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Doggie Signs - How To Know When Your Dog Has To Potty

Potty training your dog can be a very frustrating process. The first and most obvious barrier you have to deal with is you and your dog both speak different languages. If it is your first time house training your dog, you may feel at a loss, but do not fret, your dog may already be trying to tell you he has to go, you just have to learn to speak your dog’s language, or better said, understand your dog’s potty body language.

While dog’s cannot say, “I need to go,” in plain English, there are a number of cues you can be on the lookout for that is your dog portraying the exact same message, the best way he or she knows how. The key is to understanding your dog’s potty signs. These signs could be your dog letting you that he or she needs to go outside in a bad way.

Whining

Whining is more than your dog simply annoying you with whimpers. You may think it is a behavioral problem or that your dog is bored and trying to entice you in a game of fetch, but in fact it could be your dog letting you know that he or she is uncomfortable because he or she needs to eliminate. When your dog whines, let him or her outside and if your dog eliminates praise immediately.

Circling

Another cue that your dog needs to go is if he or she is randomly walking in circles. It may be all your dog can do to stop from eliminating in the house. If your dog is giving you this cue, take him or her outside and see if he or she needs to eliminate. If so, show your dog approval with praise.

Hiding

If your dog loves to be by you and suddenly he or she is missing in action, that could be a sure-tell sign that your pup needs to go. This is one of the more troublesome signs, because typically your dog going off and hiding in a corner or behind furniture means that he or she is looking for a private place to eliminate. You will need to stay on top of your dog while housetraining and immediately let your dog outside so he or she can eliminate correctly.  Again, make sure you follow up with a lot of praise and love to encourage eliminating outside.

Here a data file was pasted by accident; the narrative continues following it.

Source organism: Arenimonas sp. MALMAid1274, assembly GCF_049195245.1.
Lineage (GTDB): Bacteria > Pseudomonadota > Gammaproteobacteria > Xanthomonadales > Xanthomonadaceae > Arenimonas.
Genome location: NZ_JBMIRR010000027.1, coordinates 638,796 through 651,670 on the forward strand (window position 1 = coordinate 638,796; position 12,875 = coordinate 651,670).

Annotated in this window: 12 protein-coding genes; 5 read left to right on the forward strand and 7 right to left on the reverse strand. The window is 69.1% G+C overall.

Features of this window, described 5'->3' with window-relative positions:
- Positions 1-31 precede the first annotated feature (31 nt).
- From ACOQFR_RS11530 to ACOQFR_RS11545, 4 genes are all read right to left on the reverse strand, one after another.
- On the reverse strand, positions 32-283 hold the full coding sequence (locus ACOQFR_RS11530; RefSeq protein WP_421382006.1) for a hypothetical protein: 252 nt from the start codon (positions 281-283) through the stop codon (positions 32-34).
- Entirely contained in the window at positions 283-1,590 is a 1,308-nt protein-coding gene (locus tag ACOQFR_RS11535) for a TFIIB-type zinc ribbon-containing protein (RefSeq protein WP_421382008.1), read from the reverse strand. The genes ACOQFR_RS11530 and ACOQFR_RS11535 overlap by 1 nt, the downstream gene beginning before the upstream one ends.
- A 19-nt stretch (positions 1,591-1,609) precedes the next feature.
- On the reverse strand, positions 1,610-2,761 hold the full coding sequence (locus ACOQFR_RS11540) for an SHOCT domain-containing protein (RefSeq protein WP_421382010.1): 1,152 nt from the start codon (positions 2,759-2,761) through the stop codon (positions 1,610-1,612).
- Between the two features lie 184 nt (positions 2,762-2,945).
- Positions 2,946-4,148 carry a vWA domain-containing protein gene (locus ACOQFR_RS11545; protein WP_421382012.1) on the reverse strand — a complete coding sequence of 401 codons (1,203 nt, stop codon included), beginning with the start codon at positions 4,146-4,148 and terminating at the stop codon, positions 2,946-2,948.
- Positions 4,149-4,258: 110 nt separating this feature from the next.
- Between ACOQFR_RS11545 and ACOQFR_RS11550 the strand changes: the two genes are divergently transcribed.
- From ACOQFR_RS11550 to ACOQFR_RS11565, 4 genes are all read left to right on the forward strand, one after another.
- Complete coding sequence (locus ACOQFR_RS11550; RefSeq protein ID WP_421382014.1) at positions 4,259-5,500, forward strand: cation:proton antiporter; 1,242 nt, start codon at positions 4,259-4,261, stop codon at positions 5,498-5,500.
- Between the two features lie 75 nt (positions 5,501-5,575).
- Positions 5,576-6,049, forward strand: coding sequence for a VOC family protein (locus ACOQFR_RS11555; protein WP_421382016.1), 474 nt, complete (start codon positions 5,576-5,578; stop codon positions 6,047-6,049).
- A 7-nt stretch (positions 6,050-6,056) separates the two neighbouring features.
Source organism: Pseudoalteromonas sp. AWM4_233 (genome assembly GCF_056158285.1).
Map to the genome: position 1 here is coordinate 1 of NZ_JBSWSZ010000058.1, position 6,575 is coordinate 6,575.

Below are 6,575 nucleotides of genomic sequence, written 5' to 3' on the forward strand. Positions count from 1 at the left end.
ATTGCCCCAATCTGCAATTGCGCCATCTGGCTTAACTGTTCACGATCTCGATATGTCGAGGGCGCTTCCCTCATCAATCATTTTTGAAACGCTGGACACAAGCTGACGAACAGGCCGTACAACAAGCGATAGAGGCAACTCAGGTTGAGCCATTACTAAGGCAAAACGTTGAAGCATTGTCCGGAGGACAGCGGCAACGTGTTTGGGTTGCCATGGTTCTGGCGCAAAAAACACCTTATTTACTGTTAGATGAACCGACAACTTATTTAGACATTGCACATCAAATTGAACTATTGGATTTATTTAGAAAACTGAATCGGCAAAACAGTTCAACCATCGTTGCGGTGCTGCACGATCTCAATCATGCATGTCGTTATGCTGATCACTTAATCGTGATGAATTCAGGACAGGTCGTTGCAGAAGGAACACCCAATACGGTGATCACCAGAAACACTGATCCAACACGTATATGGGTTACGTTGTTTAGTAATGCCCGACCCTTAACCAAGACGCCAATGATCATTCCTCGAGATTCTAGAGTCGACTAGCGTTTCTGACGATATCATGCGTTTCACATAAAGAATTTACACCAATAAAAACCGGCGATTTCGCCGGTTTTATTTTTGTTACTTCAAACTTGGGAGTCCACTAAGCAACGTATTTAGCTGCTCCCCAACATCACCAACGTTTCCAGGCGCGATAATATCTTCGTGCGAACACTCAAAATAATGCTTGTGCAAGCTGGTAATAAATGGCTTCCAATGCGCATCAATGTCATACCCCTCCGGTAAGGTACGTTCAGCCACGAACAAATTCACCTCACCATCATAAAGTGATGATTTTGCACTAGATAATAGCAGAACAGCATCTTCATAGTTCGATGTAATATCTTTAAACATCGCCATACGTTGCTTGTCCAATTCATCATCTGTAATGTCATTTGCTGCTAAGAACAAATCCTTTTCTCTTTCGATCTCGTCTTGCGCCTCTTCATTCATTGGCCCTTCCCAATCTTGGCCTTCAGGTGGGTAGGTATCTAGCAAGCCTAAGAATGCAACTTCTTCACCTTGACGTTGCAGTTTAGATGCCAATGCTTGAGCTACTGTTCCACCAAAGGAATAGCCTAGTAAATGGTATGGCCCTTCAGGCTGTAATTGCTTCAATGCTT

Standing/Scratching

One of the most obvious cues that your dog needs to go to the bathroom is when they stand or scratch at the door leading outside. It cannot get any clearer than this, unless you teach them to ring a bell to be turned outside.

Remember, if your dog is doing any of these cues you should let him or her outside immediately so your dog can do his or her business the good way - outside. Once your dog eliminates outside, praise your dog for this accomplishment to further encourage outside elimination.

One of the simplest methods is to train her to ring a bell that is hung on a door. That way, you can hear her request even if you’re in another room. Once you’ve taught your dog how to ring a bell by touching it with her nose, you’ll ask her to ring the bell right before you open the door to let her outside-every time. That way, she’ll associate the behavior of ringing the bell with your letting her out. In other words, she will learn that ringing the bell makes you open the door.

Author Bio: Geri Davis has opened her home to fostering at-risk dogs from her local shelter. Geri keeps her four-legged guests safe with a containment system and remote training collars.